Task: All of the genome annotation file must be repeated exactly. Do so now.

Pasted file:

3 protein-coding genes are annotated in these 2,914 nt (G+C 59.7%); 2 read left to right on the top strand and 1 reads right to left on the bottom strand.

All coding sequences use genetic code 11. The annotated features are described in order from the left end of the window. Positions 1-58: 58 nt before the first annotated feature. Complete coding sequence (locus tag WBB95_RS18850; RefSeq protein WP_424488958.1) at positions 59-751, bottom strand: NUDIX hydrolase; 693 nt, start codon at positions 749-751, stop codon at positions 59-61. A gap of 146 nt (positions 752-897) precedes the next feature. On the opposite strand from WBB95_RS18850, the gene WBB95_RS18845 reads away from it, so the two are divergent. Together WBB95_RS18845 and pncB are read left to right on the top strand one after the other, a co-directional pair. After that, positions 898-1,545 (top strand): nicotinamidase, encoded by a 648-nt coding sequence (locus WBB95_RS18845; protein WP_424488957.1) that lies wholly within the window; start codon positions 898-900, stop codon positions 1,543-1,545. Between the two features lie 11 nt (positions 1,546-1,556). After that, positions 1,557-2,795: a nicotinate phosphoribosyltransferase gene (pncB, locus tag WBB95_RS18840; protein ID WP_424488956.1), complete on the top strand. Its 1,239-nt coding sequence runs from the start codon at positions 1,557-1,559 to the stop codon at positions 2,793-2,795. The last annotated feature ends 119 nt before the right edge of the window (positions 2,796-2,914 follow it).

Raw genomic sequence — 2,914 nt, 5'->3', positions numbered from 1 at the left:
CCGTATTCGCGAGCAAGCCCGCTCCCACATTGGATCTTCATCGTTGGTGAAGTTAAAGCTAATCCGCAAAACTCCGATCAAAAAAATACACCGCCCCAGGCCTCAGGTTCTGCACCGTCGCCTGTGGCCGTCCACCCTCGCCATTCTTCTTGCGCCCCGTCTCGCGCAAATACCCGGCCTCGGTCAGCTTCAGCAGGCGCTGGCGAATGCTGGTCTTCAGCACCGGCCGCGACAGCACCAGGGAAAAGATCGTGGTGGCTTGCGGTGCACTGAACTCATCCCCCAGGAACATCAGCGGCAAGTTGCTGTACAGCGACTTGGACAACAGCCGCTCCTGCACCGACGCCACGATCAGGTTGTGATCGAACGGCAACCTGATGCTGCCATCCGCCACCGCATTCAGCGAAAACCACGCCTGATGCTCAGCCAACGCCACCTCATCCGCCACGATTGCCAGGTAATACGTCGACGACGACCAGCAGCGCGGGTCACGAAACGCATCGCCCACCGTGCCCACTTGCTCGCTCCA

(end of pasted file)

3 protein-coding genes are annotated in these 2,914 nt (G+C 59.7%); 2 read left to right on the top strand and 1 reads right to left on the bottom strand.

All coding sequences use genetic code 11. The annotated features are described in order from the left end of the window. Positions 1-58: 58 nt before the first annotated feature. Complete coding sequence (locus tag WBB95_RS18850; RefSeq protein WP_424488958.1) at positions 59-751, bottom strand: NUDIX hydrolase; 693 nt, start codon at positions 749-751, stop codon at positions 59-61. A gap of 146 nt (positions 752-897) precedes the next feature. On the opposite strand from WBB95_RS18850, the gene WBB95_RS18845 reads away from it, so the two are divergent. Together WBB95_RS18845 and pncB are read left to right on the top strand one after the other, a co-directional pair. After that, positions 898-1,545 (top strand): nicotinamidase, encoded by a 648-nt coding sequence (locus WBB95_RS18845; protein WP_424488957.1) that lies wholly within the window; start codon positions 898-900, stop codon positions 1,543-1,545. Between the two features lie 11 nt (positions 1,546-1,556). After that, positions 1,557-2,795: a nicotinate phosphoribosyltransferase gene (pncB, locus tag WBB95_RS18840; protein ID WP_424488956.1), complete on the top strand. Its 1,239-nt coding sequence runs from the start codon at positions 1,557-1,559 to the stop codon at positions 2,793-2,795. The last annotated feature ends 119 nt before the right edge of the window (positions 2,796-2,914 follow it).

Raw genomic sequence — 2,914 nt, 5'->3', positions numbered from 1 at the left:
CCGTATTCGCGAGCAAGCCCGCTCCCACATTGGATCTTCATCGTTGGTGAAGTTAAAGCTAATCCGCAAAACTCCGATCAAAAAAATACACCGCCCCAGGCCTCAGGTTCTGCACCGTCGCCTGTGGCCGTCCACCCTCGCCATTCTTCTTGCGCCCCGTCTCGCGCAAATACCCGGCCTCGGTCAGCTTCAGCAGGCGCTGGCGAATGCTGGTCTTCAGCACCGGCCGCGACAGCACCAGGGAAAAGATCGTGGTGGCTTGCGGTGCACTGAACTCATCCCCCAGGAACATCAGCGGCAAGTTGCTGTACAGCGACTTGGACAACAGCCGCTCCTGCACCGACGCCACGATCAGGTTGTGATCGAACGGCAACCTGATGCTGCCATCCGCCACCGCATTCAGCGAAAACCACGCCTGATGCTCAGCCAACGCCACCTCATCCGCCACGATTGCCAGGTAATACGTCGACGACGACCAGCAGCGCGGGTCACGAAACGCATCGCCCACCGTGCCCACTTGCTCGCTCCA